• Safety and Efficacy in Treatment of Urinary Tract Stones / A Review: Review evaluated the safety and efficacy of B. balsamifera for the treatment of urinary tract stones using online databases and unpublished clinical trials. Four of 20 studies met inclusion criteria. Patients who took sambong were 38.04 times more likely to pass stones compared to those who used placebo (p=0.0004). Patients taking sambong were 7.48 times more likely to have reduction or disappearance of signs and symptoms compared to placebo group (p=0.008). Review suggests sambong treatment is effective in treating patients with urolithiasis as evidenced by radiographic evidence, decrease in size and/or number of stones, passage of stone/s and/or disappearance or reduction of signs and symptoms with no serious adverse events. (57)
• Wound Healing / Leaves: Study evaluated the effect of volatile oil from B. balsamifera leaves on wound healing in mice. Undiluted BB oil, diluted solutions with olive oil 1/5 and 1/10 as BB oil1/5 and BB oil1/10 were applied to wounded skin. BBoil1/5 and BBoil1/10 improved wound contraction and closure. Histopathology study confirmed desirable histological organization of wound tissues. Both reduced the number of inflammatory cells, increased wound healing rates, and significantly increased hydroxyproline content. Both BBoil1/5 and BBoil1/10 improved formation of collagen, and reduced the frequency of fibroblasts and markedly promoted SP (neuropeptide substance P) expression. However, undiluted BB oil may induced skin thickening and hardening, inhibit collagen synthesis and delay complete skin wound healing. (59)
• Acceleration of Healing of Burn Injuries / Oil: Study evaluated the healing efficacy of leaf oil in deep second-degree burn model in rats. Rats were treated with BBO for 21 consecutive days. Results showed the water content of tissue was significantly reduced, scabs dropped time shortened, and healing accelerated after treatment with BBO. Expressions of growth factors were significantly increased in the tissue. The levels of inflammatory factors on plasma decreased. Results confirm the efficacy of BBO consumption on burn injuries. (60)
• Antibacterial / Anticancer / Sequentially Extraction: Study evaluated the antibacterial activity and cytotoxicity of sequentially extracted hexane (HE), ethyl acetate( HES) , and 50% aqueous methanol (HEMS) extracts of B. balsamifera. HE, HES, and HEMS showed significant inhibition (p<0.05) against gram-negative and gram-positive bacteria. HEMS significantly inhibited three bacterial strains: E. coli O157, P. aeruginosa, and B. cereus. On cytotoxicity assay, HES showed strong cytotoxicity against HeLa cell lines (IC50 24µg/ml) and moderate activity against MCF-7 cell lines (156 µg/mL). Both HS and HES extracts exhibited 98-99% proliferation inhibition on both cancer cell lines, respectively. (61)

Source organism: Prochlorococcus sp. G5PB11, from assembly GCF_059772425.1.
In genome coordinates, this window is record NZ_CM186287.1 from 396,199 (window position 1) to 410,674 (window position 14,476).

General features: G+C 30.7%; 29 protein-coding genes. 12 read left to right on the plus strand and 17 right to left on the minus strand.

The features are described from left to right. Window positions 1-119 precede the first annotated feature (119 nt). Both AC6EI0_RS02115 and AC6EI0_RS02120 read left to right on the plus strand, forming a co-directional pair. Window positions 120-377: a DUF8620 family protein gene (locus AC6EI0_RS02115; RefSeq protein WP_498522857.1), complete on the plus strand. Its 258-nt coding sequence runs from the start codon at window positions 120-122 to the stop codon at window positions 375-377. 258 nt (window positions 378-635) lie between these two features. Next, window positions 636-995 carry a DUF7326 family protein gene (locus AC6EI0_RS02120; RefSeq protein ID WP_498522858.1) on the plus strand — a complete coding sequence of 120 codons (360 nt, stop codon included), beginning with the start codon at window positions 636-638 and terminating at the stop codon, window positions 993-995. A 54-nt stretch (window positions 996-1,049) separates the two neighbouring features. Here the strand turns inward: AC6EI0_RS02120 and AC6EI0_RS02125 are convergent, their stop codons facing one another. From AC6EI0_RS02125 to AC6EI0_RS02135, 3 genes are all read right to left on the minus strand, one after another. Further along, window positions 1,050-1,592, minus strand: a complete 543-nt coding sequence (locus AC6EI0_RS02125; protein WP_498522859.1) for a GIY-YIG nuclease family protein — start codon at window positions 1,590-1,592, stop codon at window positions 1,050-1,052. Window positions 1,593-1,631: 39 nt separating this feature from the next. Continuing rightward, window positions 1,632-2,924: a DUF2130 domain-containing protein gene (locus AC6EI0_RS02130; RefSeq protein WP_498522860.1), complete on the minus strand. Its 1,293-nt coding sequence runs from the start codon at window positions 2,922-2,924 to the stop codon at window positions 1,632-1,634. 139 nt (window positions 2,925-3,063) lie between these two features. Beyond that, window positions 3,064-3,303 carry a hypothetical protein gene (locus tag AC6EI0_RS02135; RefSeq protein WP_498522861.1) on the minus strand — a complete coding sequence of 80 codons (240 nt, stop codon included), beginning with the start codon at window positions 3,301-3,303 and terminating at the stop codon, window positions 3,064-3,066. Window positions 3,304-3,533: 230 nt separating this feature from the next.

• Copper Nanoparticles / Antioxidant / Cytotoxicity / Leaves: Study reports on an easy and green synthesis of copper nanoparticles (CuNPs) using B. balsamifera leaf extracts. Antioxidant testing showed that increased in concentration of CuNPs increased radical scavenging activity up to 69% at 100 µg/ml. Degree of lethality correlated with concentration of green synthesized CuNPs, which indicates cytotoxicity activity. Results suggest active compounds in B. balsamifera act as bioreductant in formation of CuNPs and has potential applications in biomedical, antibacterial, and nano-drug delivery systems. (62)
• Antiproliferative / Antioxidant / Leaves: Study evaluated the antioxidant and antiproliferative activities of n-hexane extract and fractionation products of B. balsamifera leaves using DPPH and brine shrimp lethality assays. None of the samples showed strong antioxidant activity. However, there was potent antiproliferative effect, especially fraction with LC50 of 2.00 ppm, with potential for proliferative disease therapy. (63)
• Antiplasmodial Activity / Root and Stem: Study screened seven Malaysian medicinal plants for antiplasmodial activities in vitro using pLDH assay to Plasmodium falcifarum D10 strain (sensitive strain) while cytotoxic activities were carried out towards Madin-Darby bovine kidney (MDKB) cells using MTT assay. Blumea balsamifera root and stem showed an IC50 at 26.25 ± 2.47 µg/ml and 7.75 ± 0.35 µg/ml, respectively. (64)